\node[line width=0,circle,minimum size=2*\n3,inner sep=0] (cir) at (#1) {};
\coordinate (i1) at (tangent cs:node=cir,point={(\p1)},solution=1);
\coordinate (i2) at (tangent cs:node=cir,point={(\p2)},solution=2);
\endpgfinterruptpath
}
let \p{i1}=(i1), \p{i2}=(i2) in
\pgfextra{
\pgfmathsetmacro\angstart{atan2(\y{i1}-\y1,\x{i1}-\x1)-90}
\pgfmathsetmacro\angend{atan2(\y{i2}-\y2,\x{i2}-\x2)+90}
\pgfmathsetmacro\angend{\angend<\angstart?\angend+360:\angend}
\pgfmathsetmacro\angend{\angend>\angstart+360?\angend-360:\angend}
}
-- (i1) arc[start angle=\angstart,end angle=\angend,radius=\n3] --(\p2)
},
},
acw wrap around/.style args={#1 by #2}{
to path={
let
\p1=(\tikztostart), \p2=(\tikztotarget), \p3=(#1),
\n1={veclen(\x3-\x1,\y3-\y1)}, \n2={veclen(\x3-\x2,\y3-\y2)}, \n3={#2},
\n{test}={((\n1 < \n3)||(\n2 < \n3))?1:0}
in
\pgfextra{
\pgfmathtruncatemacro\val{\n{test}}
\ifnum\val=1 %
\fi
\pgfinterruptpath
\node[line width=0,circle,minimum size=2*\n3,inner sep=0] (cir) at (#1) {};
\coordinate (i1) at (tangent cs:node=cir,point={(\p1)},solution=2);
\coordinate (i2) at (tangent cs:node=cir,point={(\p2)},solution=1);
\endpgfinterruptpath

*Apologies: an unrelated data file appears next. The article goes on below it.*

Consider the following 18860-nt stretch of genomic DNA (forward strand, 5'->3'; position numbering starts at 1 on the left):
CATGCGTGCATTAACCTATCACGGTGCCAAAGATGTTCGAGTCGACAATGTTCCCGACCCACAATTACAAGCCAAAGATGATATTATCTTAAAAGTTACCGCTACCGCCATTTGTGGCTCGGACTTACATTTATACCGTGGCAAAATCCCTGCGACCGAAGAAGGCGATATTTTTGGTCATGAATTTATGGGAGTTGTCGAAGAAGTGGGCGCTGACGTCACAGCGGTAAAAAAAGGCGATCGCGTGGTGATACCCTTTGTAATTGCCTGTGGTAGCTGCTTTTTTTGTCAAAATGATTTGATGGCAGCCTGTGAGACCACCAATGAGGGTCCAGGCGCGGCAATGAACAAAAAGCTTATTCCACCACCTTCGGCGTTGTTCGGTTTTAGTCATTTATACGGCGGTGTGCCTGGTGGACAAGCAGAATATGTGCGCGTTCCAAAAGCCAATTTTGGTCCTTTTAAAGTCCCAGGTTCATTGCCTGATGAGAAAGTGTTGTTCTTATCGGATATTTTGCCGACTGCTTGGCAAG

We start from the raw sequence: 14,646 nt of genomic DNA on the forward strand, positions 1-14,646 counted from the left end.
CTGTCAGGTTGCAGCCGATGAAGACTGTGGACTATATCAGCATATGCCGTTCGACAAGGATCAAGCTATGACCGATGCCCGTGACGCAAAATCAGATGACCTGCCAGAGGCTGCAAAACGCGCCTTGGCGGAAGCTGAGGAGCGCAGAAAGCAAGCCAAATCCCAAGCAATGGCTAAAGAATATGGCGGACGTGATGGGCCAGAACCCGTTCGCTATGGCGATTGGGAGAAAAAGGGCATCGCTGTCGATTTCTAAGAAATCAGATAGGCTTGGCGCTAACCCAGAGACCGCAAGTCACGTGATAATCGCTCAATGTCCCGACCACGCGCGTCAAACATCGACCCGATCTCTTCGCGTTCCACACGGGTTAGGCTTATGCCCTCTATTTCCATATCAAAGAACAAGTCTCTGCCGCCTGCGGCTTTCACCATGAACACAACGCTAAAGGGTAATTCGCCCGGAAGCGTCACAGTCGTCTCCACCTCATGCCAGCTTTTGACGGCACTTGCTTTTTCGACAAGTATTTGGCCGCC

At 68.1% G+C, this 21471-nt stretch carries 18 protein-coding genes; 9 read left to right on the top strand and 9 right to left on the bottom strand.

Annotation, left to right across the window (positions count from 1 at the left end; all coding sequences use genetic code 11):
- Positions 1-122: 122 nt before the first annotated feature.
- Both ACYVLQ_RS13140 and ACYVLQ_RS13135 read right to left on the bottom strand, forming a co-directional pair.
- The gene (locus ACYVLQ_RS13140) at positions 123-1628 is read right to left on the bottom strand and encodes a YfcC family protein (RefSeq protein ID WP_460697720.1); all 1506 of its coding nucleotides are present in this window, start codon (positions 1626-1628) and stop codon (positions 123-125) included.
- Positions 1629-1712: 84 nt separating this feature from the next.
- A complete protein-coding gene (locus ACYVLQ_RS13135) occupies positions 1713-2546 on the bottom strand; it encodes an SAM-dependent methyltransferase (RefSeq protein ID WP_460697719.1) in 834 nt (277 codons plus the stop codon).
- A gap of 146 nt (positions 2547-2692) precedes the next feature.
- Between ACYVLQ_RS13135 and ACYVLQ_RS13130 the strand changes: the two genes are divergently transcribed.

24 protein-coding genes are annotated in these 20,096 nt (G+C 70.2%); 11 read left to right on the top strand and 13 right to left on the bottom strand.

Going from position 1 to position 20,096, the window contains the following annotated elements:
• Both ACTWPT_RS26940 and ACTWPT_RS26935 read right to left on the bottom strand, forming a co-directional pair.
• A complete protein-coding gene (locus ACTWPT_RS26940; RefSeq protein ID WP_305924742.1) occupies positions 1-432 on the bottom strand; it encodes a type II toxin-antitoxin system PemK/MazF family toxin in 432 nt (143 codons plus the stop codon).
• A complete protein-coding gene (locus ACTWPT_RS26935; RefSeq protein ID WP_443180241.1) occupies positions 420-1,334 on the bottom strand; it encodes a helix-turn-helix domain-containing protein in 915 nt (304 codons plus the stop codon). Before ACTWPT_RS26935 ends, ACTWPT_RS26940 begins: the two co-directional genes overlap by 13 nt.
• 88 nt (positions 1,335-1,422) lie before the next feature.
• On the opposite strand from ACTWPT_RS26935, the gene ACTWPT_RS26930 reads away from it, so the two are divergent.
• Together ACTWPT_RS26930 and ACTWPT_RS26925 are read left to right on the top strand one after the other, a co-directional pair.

}
let \p{i1}=(i1), \p{i2}=(i2) in
\pgfextra{
\pgfmathsetmacro\angstart{atan2(\y{i1}-\y1,\x{i1}-\x1)+90}
\pgfmathsetmacro\angend{atan2(\y{i2}-\y2,\x{i2}-\x2)-90}
\pgfmathsetmacro\angend{\angend>\angstart?\angend-360:\angend}
\pgfmathsetmacro\angend{\angend<\angstart-360?\angend+360:\angend}
}
-- (i1) arc[start angle=\angstart,end angle=\angend,radius=\n3] --(\p2)
},
},
wrap around/.style args={#1 by #2}{
to path={
let
\p1=(\tikztostart), \p2=(\tikztotarget), \p3=(#1),
\n1={veclen(\x3-\x1,\y3-\y1)}, \n2={veclen(\x3-\x2,\y3-\y2)}, \n3={#2},
\n{test}={((\n1 < \n3)||(\n2 < \n3))?1:0}
in
\pgfextra{
\pgfmathtruncatemacro\val{\n{test}}
\ifnum\val=1 %
\fi
\pgfinterruptpath
\node[line width=0,circle,minimum size=2*\n3,inner sep=0] (cir) at (#1) {};
\coordinate (i1cw) at (tangent cs:node=cir,point={(\p1)},solution=1);
\coordinate (i1acw) at (tangent cs:node=cir,point={(\p1)},solution=2);
\coordinate (i2cw) at (tangent cs:node=cir,point={(\p2)},solution=2);
\coordinate (i2acw) at (tangent cs:node=cir,point={(\p2)},solution=1);
\endpgfinterruptpath
}
let
\p{i1cw}=(i1cw), \p{i2cw}=(i2cw),
\p{i1acw}=(i1acw), \p{i2acw}=(i2acw)
in
\pgfextra{
% acw
\pgfmathsetmacro\angstartacw{atan2(\y{i1acw}-\y1,\x{i1acw}-\x1)+90}
\pgfmathsetmacro\angendacw{atan2(\y{i2acw}-\y2,\x{i2acw}-\x2)-90}
\pgfmathsetmacro\angendacw{\angendacw>\angstartacw?\angendacw-360:\angendacw}
\pgfmathsetmacro\angendacw{\angendacw<\angstartacw-360?\angendacw+360:\angendacw}
% cw
\pgfmathsetmacro\angstartcw{atan2(\y{i1cw}-\y1,\x{i1cw}-\x1)-90}